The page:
Protestant Church, Wilhelminastraat 1, Oranjestad, Aruba
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41 Renaissance Mall in Oranjestad, Aruba

If your shopping urge craves high-end, luxury brands, then you will be ecstatic at the Renaissance Mall in downtown Oranjestad. Your credit card will face plenty of temptation at over 60 stores including several premier names in fashion, jewelry and accessories. Your taste buds will be equally tempted at some of the best restaurants on the island.

Lloyd G. Smith Blvd 82, Oranjestad, Aruba
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42 I Love Aruba Sign in Oranjestad, Aruba

Aruba welcomes over one million tourists annually to their “One Happy Island.” That is an extraordinary number considering it is less than 70 square miles. The Aruban Ministry of Tourism hopes you agree with their “I Love Aruba” sign located near the House of Parliament. But perhaps it should read, “Arubans Love Tourists.” They contribute over $2.2 billion USD or 85% of the GDP and create over 42,000 jobs.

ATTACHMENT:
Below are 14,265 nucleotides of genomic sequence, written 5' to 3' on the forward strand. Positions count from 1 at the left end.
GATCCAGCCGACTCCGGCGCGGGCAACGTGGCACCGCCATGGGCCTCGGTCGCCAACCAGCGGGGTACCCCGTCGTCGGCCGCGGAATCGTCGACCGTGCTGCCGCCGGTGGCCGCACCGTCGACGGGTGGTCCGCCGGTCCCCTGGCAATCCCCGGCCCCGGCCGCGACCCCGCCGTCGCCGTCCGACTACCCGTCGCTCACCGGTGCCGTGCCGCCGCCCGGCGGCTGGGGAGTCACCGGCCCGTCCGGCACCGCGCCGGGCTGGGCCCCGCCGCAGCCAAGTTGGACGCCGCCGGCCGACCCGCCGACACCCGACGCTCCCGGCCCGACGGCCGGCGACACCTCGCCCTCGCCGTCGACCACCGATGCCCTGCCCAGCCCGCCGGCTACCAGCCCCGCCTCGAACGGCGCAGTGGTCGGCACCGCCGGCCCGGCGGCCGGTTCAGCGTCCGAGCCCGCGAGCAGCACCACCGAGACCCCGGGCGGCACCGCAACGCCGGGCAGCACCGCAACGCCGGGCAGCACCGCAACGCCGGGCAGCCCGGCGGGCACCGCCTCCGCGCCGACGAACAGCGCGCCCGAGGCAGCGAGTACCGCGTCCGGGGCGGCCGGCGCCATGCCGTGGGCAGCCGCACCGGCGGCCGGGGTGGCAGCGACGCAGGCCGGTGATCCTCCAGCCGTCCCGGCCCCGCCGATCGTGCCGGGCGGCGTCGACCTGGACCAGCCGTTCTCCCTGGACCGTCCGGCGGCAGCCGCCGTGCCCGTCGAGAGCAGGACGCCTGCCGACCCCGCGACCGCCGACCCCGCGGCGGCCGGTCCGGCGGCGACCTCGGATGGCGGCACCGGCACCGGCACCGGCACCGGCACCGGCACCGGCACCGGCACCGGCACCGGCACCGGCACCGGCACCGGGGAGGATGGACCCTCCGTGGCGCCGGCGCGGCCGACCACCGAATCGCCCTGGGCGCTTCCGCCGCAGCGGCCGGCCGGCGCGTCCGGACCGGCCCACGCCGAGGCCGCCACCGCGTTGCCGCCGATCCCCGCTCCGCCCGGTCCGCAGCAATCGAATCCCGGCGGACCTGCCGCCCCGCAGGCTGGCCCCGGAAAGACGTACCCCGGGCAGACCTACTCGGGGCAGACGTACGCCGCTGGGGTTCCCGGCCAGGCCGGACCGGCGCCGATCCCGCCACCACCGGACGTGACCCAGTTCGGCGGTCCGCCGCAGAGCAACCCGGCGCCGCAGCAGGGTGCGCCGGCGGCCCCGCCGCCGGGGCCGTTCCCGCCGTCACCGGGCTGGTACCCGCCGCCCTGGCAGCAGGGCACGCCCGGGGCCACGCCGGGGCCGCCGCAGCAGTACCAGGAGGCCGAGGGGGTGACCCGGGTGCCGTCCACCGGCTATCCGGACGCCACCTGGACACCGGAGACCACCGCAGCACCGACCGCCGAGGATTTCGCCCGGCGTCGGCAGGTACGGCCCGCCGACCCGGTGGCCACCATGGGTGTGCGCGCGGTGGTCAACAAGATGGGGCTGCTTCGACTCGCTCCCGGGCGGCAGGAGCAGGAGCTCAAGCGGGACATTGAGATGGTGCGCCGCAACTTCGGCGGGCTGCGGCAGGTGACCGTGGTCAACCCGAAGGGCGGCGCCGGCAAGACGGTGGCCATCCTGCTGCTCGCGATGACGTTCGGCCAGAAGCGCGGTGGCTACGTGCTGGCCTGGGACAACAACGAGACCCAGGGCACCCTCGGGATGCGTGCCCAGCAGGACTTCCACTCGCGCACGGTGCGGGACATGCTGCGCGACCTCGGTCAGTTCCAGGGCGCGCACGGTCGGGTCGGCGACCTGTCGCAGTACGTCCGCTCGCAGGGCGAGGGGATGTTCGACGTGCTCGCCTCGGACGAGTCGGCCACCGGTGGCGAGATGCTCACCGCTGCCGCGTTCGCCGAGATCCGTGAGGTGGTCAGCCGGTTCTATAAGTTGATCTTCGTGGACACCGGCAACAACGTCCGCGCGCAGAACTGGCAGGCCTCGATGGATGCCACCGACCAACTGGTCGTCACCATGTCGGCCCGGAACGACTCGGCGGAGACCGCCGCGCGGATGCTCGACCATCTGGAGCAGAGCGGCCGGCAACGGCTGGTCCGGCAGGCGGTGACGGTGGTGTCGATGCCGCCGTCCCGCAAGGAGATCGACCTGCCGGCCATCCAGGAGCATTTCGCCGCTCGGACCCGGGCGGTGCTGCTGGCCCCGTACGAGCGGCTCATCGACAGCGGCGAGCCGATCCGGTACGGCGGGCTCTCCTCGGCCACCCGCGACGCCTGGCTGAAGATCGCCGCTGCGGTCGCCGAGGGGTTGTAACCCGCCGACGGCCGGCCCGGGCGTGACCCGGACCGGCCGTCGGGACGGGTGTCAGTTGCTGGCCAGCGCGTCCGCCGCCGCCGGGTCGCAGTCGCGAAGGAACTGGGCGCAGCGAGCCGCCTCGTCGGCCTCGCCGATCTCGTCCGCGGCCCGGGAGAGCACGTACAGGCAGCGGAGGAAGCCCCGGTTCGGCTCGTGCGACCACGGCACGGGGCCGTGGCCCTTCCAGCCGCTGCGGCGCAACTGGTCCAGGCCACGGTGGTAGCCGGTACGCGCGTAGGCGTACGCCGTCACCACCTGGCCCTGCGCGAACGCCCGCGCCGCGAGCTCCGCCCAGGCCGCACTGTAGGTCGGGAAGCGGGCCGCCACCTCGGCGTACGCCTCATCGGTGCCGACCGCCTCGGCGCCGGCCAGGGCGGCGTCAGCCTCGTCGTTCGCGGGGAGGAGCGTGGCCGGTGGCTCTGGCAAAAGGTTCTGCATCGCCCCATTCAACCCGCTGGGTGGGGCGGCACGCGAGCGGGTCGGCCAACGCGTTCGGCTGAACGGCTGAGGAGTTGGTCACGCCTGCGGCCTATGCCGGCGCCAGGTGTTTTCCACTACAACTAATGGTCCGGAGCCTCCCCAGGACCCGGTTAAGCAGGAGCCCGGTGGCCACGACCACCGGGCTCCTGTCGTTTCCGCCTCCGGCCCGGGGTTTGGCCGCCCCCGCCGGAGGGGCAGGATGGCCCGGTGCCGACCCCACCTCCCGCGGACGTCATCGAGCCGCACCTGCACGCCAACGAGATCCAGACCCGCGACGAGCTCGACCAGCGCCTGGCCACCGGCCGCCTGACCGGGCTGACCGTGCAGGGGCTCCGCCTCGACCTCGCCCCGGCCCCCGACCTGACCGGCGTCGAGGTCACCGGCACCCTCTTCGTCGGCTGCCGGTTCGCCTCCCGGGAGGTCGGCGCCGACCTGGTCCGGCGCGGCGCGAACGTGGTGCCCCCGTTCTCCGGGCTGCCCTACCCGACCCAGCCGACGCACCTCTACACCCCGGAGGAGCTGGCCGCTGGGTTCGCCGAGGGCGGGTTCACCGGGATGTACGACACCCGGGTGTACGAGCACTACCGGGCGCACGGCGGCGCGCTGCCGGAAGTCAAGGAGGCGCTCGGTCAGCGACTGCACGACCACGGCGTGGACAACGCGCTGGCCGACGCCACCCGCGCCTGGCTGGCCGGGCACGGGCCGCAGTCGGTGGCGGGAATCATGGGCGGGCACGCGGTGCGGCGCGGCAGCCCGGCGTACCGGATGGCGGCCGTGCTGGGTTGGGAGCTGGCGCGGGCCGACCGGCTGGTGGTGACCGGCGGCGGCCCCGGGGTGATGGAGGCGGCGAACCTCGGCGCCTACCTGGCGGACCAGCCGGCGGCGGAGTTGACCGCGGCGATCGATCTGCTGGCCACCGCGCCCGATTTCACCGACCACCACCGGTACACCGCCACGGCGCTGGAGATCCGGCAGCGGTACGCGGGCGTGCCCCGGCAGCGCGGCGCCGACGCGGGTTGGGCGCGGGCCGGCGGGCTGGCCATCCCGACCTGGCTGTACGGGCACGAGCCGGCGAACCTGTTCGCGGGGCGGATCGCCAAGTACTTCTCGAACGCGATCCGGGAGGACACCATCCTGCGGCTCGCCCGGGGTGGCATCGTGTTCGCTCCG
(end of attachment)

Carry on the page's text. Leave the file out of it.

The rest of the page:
Lloyd G. Smith Blvd 76, Oranjestad, Aruba
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43 Fishing Charter Boats Docked at Seaport Marina in Oranjestad, Aruba

If deep sea fishing sounds like a lot more fun than tanning on a beach or shopping, then head towards the Seaport Marina facing downtown Oranjestad. You will find a fleet of boats available for either a half or full-day charter. The shallow waters near shore are best for grouper and snapper. A few miles offshore can produce trophy blue marlin, barracuda, sailfish and even shark. You will soon be sharing selfies of your catch and telling tales about the ones that got away.

Seaport Village Marina, Lloyd G. Smith Blvd, Oranjestad, Aruba
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44 Willem III Tower at Fort Zoutman in Oranjestad, Aruba

Oranjestad’s oldest building was constructed in 1798 as a Dutch fortress. At its base are two of the original canons. The Willem III Tower, named after the King of the Netherlands (1849-1890), was added to Fort Zoutman in 1868. It functioned as a lighthouse for almost 100 years. After an extensive renovation, the old citadel became the Historical Museum of Aruba in 1984.